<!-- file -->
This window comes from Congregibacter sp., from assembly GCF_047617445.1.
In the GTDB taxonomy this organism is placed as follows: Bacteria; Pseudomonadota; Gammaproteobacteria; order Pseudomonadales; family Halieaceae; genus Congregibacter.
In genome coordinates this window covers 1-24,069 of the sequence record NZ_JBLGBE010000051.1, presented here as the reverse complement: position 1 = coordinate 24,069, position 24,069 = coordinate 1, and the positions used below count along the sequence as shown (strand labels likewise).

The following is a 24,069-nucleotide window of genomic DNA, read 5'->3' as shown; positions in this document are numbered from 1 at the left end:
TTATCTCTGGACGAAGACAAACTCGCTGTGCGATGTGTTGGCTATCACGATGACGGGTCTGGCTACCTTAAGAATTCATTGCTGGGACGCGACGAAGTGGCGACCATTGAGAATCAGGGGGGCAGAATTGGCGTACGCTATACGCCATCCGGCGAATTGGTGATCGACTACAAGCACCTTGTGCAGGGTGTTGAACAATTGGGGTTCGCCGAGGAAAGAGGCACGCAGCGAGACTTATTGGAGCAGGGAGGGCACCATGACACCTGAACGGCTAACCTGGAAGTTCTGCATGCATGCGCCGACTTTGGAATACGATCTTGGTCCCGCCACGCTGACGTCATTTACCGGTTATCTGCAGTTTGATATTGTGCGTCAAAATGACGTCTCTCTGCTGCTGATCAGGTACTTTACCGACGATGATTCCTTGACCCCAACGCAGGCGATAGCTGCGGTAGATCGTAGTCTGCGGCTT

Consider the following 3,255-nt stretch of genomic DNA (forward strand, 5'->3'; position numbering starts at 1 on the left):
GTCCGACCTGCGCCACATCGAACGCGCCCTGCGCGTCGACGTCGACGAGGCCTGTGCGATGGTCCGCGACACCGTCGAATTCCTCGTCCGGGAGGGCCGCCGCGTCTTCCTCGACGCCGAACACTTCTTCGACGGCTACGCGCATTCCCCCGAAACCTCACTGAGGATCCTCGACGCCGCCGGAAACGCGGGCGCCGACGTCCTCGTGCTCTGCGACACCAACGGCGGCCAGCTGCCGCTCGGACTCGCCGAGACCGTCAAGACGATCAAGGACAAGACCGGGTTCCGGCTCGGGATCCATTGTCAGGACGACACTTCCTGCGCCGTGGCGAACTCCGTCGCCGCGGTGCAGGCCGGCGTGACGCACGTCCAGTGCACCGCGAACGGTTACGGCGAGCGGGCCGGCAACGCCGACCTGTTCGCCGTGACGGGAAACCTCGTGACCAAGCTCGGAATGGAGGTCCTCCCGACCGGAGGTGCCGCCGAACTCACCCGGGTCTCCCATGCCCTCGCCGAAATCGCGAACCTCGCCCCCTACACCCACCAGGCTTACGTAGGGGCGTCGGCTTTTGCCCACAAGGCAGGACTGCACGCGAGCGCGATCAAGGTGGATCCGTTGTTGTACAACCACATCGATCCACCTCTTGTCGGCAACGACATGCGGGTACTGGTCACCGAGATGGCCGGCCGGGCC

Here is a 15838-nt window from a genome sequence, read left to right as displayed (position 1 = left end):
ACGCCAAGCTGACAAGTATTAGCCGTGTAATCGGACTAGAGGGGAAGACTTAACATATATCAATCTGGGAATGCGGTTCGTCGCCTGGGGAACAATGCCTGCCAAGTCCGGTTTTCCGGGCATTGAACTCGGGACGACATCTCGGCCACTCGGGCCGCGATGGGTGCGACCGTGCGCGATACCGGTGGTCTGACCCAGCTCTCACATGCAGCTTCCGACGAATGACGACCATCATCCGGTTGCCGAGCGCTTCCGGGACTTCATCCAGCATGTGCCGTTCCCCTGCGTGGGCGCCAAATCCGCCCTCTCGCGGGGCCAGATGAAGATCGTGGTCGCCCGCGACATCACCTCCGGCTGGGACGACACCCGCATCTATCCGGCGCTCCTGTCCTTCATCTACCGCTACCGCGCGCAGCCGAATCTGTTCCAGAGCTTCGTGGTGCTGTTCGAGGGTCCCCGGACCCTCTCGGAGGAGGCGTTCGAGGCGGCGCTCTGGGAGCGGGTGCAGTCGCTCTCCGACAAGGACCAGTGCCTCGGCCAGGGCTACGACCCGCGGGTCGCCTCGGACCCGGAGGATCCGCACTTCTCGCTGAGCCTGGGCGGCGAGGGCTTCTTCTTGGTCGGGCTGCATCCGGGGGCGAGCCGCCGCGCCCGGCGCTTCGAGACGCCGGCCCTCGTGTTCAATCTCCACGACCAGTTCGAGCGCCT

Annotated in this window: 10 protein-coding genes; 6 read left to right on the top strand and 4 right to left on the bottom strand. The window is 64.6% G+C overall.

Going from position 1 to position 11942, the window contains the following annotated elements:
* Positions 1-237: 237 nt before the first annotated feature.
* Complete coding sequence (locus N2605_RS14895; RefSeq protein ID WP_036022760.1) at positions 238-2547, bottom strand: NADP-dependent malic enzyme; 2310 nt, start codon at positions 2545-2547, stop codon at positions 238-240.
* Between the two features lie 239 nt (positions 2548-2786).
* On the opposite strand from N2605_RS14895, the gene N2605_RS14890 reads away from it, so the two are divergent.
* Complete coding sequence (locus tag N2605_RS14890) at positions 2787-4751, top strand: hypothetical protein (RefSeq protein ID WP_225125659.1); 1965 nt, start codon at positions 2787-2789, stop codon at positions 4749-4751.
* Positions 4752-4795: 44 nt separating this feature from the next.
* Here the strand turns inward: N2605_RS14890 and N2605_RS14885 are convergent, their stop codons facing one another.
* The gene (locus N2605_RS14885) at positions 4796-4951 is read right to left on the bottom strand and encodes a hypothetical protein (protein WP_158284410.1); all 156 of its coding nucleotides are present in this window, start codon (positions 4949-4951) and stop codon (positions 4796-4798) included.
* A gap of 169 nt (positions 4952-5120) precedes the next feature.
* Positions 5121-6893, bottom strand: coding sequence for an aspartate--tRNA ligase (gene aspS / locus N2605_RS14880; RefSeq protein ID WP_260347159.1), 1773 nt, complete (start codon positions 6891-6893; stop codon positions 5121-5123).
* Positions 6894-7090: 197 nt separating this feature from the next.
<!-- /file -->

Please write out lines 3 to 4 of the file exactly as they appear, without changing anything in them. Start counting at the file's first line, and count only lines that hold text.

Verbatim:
In genome coordinates this window covers 1-24,069 of the sequence record NZ_JBLGBE010000051.1, presented here as the reverse complement: position 1 = coordinate 24,069, position 24,069 = coordinate 1, and the positions used below count along the sequence as shown (strand labels likewise).

The following is a 24,069-nucleotide window of genomic DNA, read 5'->3' as shown; positions in this document are numbered from 1 at the left end: